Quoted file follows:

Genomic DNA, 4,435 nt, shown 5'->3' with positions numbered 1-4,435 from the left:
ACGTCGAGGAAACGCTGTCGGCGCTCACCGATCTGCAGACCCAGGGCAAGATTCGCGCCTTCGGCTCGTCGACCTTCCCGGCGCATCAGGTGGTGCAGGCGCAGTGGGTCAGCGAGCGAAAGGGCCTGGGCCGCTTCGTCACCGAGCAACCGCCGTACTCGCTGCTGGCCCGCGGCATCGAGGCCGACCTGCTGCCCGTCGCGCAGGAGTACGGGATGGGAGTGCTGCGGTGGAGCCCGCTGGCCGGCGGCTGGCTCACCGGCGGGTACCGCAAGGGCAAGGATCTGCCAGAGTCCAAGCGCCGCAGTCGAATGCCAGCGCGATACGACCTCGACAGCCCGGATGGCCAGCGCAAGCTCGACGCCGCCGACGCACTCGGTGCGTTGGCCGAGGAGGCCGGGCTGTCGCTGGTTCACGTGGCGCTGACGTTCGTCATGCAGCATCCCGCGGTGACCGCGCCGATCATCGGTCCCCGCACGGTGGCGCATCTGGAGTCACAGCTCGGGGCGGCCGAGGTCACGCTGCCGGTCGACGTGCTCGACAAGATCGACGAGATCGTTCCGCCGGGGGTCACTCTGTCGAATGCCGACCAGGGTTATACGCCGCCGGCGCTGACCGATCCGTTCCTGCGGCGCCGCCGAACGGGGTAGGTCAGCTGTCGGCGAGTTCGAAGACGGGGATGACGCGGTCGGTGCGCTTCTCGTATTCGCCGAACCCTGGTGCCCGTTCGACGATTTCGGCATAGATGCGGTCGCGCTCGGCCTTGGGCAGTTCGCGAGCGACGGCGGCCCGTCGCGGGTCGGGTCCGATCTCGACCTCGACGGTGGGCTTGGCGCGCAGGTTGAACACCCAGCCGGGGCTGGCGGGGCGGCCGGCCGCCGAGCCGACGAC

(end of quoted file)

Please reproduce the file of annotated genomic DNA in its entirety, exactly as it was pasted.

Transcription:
Genomic DNA, 4,435 nt, shown 5'->3' with positions numbered 1-4,435 from the left:
ACGTCGAGGAAACGCTGTCGGCGCTCACCGATCTGCAGACCCAGGGCAAGATTCGCGCCTTCGGCTCGTCGACCTTCCCGGCGCATCAGGTGGTGCAGGCGCAGTGGGTCAGCGAGCGAAAGGGCCTGGGCCGCTTCGTCACCGAGCAACCGCCGTACTCGCTGCTGGCCCGCGGCATCGAGGCCGACCTGCTGCCCGTCGCGCAGGAGTACGGGATGGGAGTGCTGCGGTGGAGCCCGCTGGCCGGCGGCTGGCTCACCGGCGGGTACCGCAAGGGCAAGGATCTGCCAGAGTCCAAGCGCCGCAGTCGAATGCCAGCGCGATACGACCTCGACAGCCCGGATGGCCAGCGCAAGCTCGACGCCGCCGACGCACTCGGTGCGTTGGCCGAGGAGGCCGGGCTGTCGCTGGTTCACGTGGCGCTGACGTTCGTCATGCAGCATCCCGCGGTGACCGCGCCGATCATCGGTCCCCGCACGGTGGCGCATCTGGAGTCACAGCTCGGGGCGGCCGAGGTCACGCTGCCGGTCGACGTGCTCGACAAGATCGACGAGATCGTTCCGCCGGGGGTCACTCTGTCGAATGCCGACCAGGGTTATACGCCGCCGGCGCTGACCGATCCGTTCCTGCGGCGCCGCCGAACGGGGTAGGTCAGCTGTCGGCGAGTTCGAAGACGGGGATGACGCGGTCGGTGCGCTTCTCGTATTCGCCGAACCCTGGTGCCCGTTCGACGATTTCGGCATAGATGCGGTCGCGCTCGGCCTTGGGCAGTTCGCGAGCGACGGCGGCCCGTCGCGGGTCGGGTCCGATCTCGACCTCGACGGTGGGCTTGGCGCGCAGGTTGAACACCCAGCCGGGGCTGGCGGGGCGGCCGGCCGCCGAGCCGACGAC